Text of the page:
North Bull Island: We've only cycled past Dollymount Strand, but apparently it is good for Kite Surfing, so I imagine it's got good sand, but not great for swimming.

Sandymount Strand: was amazing to look at, but again not so good for swimming. It is a huge sandy plateau, that even at high tide, would not have much depth, but at low tide you could walk for ages on the wet sand. We only saw this on a from the DART (train) as our destination was a bit further south.

Seapoint: was advertised as good for swimming in our map book and online. That is probably true. However, it is all rocks, so not very good for Nikolai! After realizing this we hopped back on the DART to continue to the next set of beaches.

Sandycove and the Forty Foot pool: After discovering that neither Seapoint nor Sandymount would provide us with the bathing experience we were looking for we suffered a bit of a crisis (when we asked Seapoint locals about a beach for swimming we were pointed to Killiney , which was quite a bit further away). But this adventure did not end at Killiney...

As those of you who know Dylan may recall, Dylan is an adventurous sort. His main hobbies have traditionally been snowboarding (all over the world) and climbing (all over the world). As he is mellowing with age, he's decided to add a much safer extreme hobby to his arsenal... nude swimming. Thus when Dylan spent his one (and only) day in Dublin he took the DART out to the Forty Foot Pool, traditionally a nude bathing place. In modern times, such as these, togs (bathing suits) are required (unless you swim before 9am). But Dylan still got to experience a bit of the adventurous thrill, by swimming with some stinging jellyfish.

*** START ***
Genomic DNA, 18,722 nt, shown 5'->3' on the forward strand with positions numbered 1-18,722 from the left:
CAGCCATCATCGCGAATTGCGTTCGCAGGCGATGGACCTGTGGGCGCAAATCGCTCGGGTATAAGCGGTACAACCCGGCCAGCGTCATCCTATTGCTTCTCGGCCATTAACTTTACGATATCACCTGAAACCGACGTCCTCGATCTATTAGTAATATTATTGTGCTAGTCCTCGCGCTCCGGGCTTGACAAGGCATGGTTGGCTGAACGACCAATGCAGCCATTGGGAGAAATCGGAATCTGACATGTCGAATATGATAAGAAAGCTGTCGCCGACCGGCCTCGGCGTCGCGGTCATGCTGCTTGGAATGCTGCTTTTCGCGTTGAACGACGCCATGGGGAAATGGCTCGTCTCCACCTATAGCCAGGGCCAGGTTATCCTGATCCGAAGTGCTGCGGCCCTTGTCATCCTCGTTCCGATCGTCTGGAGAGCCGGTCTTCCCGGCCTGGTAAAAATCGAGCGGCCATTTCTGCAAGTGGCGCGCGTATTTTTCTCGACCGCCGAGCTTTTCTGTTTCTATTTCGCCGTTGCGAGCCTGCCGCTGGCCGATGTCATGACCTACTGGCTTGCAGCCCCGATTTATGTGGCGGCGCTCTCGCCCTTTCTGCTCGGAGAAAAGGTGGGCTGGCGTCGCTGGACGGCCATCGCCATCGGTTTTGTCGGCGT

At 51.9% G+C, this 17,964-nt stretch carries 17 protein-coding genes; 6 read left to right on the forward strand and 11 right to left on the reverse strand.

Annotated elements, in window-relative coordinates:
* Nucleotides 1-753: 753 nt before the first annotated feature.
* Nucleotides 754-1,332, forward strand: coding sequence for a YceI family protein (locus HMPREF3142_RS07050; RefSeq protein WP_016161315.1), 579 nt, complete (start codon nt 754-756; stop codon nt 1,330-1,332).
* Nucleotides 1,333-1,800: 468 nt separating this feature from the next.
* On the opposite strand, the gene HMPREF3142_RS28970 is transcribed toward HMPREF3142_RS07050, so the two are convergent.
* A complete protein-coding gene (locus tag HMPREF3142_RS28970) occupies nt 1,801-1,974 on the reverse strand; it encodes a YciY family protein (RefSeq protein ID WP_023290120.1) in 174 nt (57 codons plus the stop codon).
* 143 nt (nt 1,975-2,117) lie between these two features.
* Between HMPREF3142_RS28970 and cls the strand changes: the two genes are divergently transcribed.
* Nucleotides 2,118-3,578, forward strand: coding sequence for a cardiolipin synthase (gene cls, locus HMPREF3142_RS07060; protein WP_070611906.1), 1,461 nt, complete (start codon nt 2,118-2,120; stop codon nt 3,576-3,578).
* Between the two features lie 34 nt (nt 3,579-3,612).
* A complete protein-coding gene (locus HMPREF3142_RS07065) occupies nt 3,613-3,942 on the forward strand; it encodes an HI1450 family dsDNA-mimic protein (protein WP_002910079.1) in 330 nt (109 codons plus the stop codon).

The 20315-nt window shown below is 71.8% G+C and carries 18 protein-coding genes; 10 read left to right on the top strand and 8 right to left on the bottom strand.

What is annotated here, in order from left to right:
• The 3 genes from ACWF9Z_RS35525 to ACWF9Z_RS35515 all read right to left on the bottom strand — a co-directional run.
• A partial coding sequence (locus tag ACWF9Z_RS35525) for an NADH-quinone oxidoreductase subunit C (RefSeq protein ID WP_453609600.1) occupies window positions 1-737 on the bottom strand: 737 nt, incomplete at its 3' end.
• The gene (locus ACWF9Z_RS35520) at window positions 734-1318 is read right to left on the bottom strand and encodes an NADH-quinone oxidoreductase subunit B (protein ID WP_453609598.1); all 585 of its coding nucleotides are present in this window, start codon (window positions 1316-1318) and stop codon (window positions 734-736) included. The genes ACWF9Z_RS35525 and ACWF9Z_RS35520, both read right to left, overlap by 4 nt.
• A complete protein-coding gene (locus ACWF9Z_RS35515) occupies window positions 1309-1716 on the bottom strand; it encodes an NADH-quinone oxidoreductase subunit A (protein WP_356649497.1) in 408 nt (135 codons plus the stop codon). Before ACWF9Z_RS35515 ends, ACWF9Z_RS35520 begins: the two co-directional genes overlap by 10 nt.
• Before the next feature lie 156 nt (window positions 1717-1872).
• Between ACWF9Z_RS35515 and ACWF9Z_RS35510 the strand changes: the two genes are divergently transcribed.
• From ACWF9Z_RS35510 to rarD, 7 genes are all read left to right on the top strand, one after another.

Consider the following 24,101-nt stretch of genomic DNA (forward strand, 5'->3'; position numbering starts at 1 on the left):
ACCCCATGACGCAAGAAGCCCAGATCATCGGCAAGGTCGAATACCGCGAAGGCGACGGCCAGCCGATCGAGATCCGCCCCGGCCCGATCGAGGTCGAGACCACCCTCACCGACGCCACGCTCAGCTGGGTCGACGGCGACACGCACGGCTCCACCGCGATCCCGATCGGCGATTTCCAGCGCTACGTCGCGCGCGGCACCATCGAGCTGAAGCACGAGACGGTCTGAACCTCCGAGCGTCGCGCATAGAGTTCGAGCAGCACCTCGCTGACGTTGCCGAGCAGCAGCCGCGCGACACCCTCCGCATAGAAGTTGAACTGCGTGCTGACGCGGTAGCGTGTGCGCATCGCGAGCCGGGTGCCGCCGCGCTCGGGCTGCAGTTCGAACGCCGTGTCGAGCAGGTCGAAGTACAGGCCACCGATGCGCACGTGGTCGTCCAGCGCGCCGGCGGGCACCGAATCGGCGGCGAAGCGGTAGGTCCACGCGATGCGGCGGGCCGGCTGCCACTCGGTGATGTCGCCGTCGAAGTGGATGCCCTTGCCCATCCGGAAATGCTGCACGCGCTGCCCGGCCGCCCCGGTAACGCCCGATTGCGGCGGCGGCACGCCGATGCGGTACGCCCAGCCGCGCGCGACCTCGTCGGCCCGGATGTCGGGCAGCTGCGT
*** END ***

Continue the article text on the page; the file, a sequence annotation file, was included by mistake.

Anyhow, we did not go to the Forty Foot Pool, but rather the lifeguarded Sandycove right next door. The beach was small, and packed with locals. The sand quality was fairly coarse. But the beach vibe was pumping... with snorkeling, scuba diving, high jumping, sandcastles and ice cream. Nikolai was pretty keen, right up until he actually stuck his foot in the water. I guess you have to be a local (or loco) to enjoy the North Atlantic water!

Malahide is above and Sandycove is below.